Review: The Good Shepherd
June 17, 2020
Protected: Update on the sequel
June 29, 2020

The Teenage Years

Photo by Ivan Obolensky

When times are uncertain the best one can do is be optimistic and have a sense of humor. One must also take the long view.

Such an outlook may seem counterintuitive, or at least difficult to embrace, because many feel that humankind has been responsible for much of the environmental problems that exist today. Add in its own social issues, economic turmoil, and political factionalism, and humankind looks like a disaster. Maybe that is true, but maybe not.

The planet Earth is a complex system. Consider the many interactions of weather, temperature, atmosphere, wind, and water when set against our ability to forecast the weather. Weather prediction is accurate to maybe four days in the future. Why is that? It is because one system interacts with another system that interacts with another that feeds back into the first. With small changes in initial conditions, predictions beyond a certain time frame become problematic. This behavior is a hallmark of a complex system. Now consider the biological complexity that is overlaid on top of that, and the overarching system that results is anything but simple.

Life has one imperative and that is to survive. Life will always find a way. It’s what life does. Humankind is as much a part of life on this planet as any other life-form, and that aspect has often been understated. We, too, are life. Life expresses itself through us in the same way it does through every living thing that surrounds us and supports us. It also means that life on this planet now is like raising teenaged children, it is a contentious process.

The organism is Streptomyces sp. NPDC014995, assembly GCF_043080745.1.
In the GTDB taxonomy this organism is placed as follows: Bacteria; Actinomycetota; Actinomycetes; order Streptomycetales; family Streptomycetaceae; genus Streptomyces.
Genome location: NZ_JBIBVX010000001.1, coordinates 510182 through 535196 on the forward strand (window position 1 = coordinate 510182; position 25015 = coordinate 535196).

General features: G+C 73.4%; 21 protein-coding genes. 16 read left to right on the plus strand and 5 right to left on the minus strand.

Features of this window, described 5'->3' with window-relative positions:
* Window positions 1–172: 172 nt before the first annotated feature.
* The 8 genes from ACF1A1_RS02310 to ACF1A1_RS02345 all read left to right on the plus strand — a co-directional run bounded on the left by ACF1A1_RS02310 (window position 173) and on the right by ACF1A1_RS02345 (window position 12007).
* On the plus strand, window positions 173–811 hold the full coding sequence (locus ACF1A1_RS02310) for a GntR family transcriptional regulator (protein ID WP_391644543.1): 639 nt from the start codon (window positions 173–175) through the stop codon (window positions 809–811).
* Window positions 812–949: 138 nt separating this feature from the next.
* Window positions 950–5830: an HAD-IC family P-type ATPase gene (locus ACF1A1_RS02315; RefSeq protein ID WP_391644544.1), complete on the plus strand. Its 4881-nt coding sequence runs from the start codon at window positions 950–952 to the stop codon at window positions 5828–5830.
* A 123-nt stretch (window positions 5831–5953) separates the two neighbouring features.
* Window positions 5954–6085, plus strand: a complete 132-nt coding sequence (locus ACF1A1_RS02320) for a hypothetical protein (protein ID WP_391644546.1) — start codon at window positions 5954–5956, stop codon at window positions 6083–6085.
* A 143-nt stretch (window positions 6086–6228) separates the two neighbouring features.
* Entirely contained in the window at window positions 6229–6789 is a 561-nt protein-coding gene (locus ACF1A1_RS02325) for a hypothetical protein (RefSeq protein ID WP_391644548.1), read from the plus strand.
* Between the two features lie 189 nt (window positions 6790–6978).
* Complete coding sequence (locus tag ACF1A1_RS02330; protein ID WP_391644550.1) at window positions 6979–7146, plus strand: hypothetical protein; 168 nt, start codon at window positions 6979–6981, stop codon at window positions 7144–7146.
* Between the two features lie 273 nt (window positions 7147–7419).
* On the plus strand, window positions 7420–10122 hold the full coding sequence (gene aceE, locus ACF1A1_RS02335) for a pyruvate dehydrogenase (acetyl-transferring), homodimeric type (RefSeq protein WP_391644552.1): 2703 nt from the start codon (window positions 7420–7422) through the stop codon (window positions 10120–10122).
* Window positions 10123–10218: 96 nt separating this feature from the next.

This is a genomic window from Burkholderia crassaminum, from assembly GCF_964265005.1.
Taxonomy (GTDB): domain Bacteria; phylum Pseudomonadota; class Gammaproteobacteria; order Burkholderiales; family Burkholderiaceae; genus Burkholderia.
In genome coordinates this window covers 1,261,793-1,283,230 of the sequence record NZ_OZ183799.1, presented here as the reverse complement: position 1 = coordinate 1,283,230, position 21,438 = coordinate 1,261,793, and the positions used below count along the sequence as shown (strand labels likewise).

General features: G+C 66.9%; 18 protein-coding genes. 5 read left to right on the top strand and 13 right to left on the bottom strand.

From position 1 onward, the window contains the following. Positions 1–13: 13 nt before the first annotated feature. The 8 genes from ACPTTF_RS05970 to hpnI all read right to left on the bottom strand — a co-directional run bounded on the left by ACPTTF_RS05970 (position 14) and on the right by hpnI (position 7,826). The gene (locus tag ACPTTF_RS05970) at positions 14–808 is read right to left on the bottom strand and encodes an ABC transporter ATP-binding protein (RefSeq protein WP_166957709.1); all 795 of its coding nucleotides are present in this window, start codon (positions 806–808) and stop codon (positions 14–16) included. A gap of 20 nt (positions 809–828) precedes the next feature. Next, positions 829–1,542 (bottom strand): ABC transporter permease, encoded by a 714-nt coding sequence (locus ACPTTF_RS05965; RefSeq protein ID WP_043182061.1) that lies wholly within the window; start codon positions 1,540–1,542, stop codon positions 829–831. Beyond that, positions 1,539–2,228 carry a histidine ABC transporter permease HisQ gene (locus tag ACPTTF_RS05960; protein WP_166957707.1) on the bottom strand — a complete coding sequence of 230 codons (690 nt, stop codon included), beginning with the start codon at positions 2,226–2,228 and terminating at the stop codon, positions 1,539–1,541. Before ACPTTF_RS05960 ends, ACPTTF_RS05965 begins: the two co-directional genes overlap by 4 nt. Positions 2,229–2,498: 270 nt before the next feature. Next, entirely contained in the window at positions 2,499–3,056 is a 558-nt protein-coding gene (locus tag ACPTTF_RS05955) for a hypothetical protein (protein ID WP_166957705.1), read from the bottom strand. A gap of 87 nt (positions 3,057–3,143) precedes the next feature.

Teenagers always think they know better and indeed sometimes they do. Often, they don’t, but that hasn’t stopped humankind from begetting generations, and those generations contemplating the fact that all the complaints they heard from their parents were not without some merit when viewing their own offspring. It is often ironic and dare I say, humorous. That is where we are now. It looks like teenage pandemonium.

And just like our parents, we ask how will they succeed? How will any of us succeed? How will life succeed?

The truth is we don’t know, but given the millions of years that have passed, the probability is high that we will continue because there is one aspect of complex systems that is often overlooked. Complex systems are inherently robust. They survive and because they do, life has moved in the direction of complexity rather than simplicity. Complexity means survival.

From a long-term perspective, Life also has an interesting dilemma. At some point, Earth will look like Mars or Venus, not because its inhabitants ill-used the planet, but because bigger forces are at work, like Jupiter and the Sun. The Sun will eventually expand in size before it collapses. What happens then? Life had better figure out a way to find another location before that happens. Granted, there are a few million years left but the lease here is by no means permanent.

Now here’s a thought: maybe that’s the task we’ve been given? To be able to move to somewhere else? Of course we just have a few things to sort out first, but we have some time yet. As I said at the beginning: optimism, a sense of humor, and a long-term view are required.

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